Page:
Sunday, July 23, 2006


By the mid-1970s both of my parents were on the faculty of the University of Pittsburgh in the School of Social Work. My father’s area of specialization was criminal justice, while my mother specialized in children and youth. My father pushed hard to keep the profession of social work involved in the rehabilitation of prisoners, even during a time that states were moving away from an emphasis on rehabilitation. My mother was instrumental in promoting the role of social workers in schools; she realized that children came from a larger context of social and community influences that impacted a child’s physical and psychological preparedness to learn. I remember many dinners where they would talk about the politics of the university. It was “boring adult talk” as far as I was concerned; I couldn’t make heads or tails of it. But through these conversations they kept each other sane and were able to coordinate their activities in what I later came to understand was a highly political and often duplicitous environment that, outward images to the contrary, was not always favorable or encouraging when it came to minority achievement.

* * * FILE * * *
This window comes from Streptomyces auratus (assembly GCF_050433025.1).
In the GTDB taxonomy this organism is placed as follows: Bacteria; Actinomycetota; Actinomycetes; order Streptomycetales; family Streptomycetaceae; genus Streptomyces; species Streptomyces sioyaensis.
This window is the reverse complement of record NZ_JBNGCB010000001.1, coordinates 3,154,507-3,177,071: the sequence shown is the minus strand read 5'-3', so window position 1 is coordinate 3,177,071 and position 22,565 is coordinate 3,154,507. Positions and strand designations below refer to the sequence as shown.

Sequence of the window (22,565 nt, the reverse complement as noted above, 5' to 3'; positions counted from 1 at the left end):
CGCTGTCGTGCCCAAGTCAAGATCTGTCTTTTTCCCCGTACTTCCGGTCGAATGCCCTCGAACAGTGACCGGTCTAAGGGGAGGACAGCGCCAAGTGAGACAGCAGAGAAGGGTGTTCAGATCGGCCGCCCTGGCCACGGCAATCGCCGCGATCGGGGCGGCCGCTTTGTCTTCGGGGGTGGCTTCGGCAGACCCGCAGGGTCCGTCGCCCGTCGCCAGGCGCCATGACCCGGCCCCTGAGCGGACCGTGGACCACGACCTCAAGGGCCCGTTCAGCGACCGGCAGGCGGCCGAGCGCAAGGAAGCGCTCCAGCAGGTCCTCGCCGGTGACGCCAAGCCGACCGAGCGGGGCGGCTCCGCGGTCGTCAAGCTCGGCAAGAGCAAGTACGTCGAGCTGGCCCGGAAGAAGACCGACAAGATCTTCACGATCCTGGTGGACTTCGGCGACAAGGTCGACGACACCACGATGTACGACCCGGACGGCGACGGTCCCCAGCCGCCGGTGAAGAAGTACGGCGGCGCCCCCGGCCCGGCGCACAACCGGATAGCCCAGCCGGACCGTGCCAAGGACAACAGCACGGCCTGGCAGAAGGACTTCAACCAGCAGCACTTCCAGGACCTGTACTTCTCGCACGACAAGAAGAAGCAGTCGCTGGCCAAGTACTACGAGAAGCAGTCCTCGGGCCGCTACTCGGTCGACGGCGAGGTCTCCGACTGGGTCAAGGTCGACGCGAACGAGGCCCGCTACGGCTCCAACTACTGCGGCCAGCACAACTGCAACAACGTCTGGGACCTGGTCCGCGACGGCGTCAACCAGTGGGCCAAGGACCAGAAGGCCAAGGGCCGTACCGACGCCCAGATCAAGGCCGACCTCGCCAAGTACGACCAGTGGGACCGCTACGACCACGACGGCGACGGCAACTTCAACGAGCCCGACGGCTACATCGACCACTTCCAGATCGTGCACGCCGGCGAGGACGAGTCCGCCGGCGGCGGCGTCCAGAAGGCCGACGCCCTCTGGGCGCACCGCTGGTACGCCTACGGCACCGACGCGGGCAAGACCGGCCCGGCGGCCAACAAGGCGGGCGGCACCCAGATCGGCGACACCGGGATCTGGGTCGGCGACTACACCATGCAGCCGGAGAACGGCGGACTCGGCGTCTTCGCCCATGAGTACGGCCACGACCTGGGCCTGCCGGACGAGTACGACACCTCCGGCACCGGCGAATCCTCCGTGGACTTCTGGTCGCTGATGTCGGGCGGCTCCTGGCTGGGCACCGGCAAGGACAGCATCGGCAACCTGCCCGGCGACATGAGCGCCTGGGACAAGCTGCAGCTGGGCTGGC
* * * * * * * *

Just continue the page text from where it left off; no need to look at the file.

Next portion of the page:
Both my mother and my father were sociable people. My father was known for his sense of humor and his love of stories, while my mother was known for her love of entertaining guests. She prepared elaborate dinners and attended to details to the point where some guests would express concern that she was not taking enough time to enjoy the meal. Both parents enjoyed company – my father played the role of the playful instigator. He knew how to get his friends worked up, but never in a demeaning or mean-spirited way. My mother would particularly come alive around children; she shared their openness and enthusiasm for life, and would take time to make sure they were enjoying themselves as much as the adults. They both shared and spread laughter.

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